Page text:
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General Obligation Bond

In the United States, a municipal bond in which the issuing locality pledges to use all revenues at its disposal to pay bondholders, including the raising of property taxes. Should a sufficient number of residents not pay their property taxes that it impacts revenue for bondholders, the terms of the bond legally require the municipality to raise property taxes to make up the shortfall. There are two basic types of general obligation bonds. A limited GO allows for the raising of property taxes up to a certain percentage, while an unlimited GO theoretically allows the municipality to levy taxes of up to 100% of a property's value. Because an unlimited GO provides a great incentive to pay property tax on time, and because many states only allow such a bond to be issued following a vote on the matter, credit ratings agencies usually rate them higher. However, both types of GO are generally rated highly.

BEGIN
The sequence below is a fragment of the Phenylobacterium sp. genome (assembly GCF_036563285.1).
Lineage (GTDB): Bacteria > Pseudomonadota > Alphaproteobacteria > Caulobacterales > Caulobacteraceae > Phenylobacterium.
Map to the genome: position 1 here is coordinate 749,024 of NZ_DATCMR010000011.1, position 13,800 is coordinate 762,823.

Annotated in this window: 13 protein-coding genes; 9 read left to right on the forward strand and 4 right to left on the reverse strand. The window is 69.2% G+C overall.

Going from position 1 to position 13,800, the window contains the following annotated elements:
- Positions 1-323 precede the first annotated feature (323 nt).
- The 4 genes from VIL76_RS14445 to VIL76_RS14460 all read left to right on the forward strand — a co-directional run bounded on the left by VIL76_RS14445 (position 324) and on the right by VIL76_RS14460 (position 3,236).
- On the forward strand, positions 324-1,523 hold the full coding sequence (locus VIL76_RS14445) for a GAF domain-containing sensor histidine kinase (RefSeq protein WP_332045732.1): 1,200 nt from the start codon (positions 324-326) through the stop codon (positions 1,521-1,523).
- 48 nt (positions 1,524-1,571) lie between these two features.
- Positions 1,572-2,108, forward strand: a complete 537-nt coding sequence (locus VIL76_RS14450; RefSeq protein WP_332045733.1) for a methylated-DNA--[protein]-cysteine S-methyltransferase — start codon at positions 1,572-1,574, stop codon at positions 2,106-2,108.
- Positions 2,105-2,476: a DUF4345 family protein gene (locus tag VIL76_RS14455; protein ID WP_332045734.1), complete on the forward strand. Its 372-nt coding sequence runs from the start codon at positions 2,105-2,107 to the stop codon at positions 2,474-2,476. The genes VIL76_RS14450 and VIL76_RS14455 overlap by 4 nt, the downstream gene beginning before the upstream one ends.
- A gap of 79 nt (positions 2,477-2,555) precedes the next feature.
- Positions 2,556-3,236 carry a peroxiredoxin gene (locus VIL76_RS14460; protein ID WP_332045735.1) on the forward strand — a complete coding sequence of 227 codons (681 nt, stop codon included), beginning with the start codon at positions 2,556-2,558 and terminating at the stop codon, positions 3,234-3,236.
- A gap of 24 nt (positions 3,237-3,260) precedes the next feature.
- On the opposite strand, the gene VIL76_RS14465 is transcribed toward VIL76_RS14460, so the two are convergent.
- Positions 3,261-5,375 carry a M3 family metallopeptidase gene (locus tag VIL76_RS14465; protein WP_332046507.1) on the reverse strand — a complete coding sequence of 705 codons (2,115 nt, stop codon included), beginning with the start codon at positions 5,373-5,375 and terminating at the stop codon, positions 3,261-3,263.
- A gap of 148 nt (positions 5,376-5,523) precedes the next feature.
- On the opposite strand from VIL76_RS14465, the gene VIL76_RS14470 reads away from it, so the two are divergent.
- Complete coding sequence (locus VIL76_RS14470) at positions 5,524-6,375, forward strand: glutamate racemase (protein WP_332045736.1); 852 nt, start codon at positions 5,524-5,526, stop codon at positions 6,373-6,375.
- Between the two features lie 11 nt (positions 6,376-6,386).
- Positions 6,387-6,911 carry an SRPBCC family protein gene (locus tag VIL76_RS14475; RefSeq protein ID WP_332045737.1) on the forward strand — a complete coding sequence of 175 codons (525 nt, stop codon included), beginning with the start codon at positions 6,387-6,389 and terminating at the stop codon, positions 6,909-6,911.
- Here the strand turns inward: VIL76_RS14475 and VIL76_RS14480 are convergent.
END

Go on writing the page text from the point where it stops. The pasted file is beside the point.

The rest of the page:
To trade, especially at a given price. For example, one may say that a stock "goes" at $10, meaning that one may trade at its current share price of $10.


References in periodicals archive ?
If you go into the system today and say, "Listen, I want to put stuff on this airplane that will make it a communications relay and do the sort of data link transmission that makes it truly useful to the commander," you run up against a bureaucracy that says you guys are gold plating this airplane.
and practice the mission support side of warfare--running of a tent city and all of the things that go into bedding down a force at a distant location.
How it used to be that you couldn't drink from the fountain, you couldn't go into the restaurant, your kids couldn't attend the school.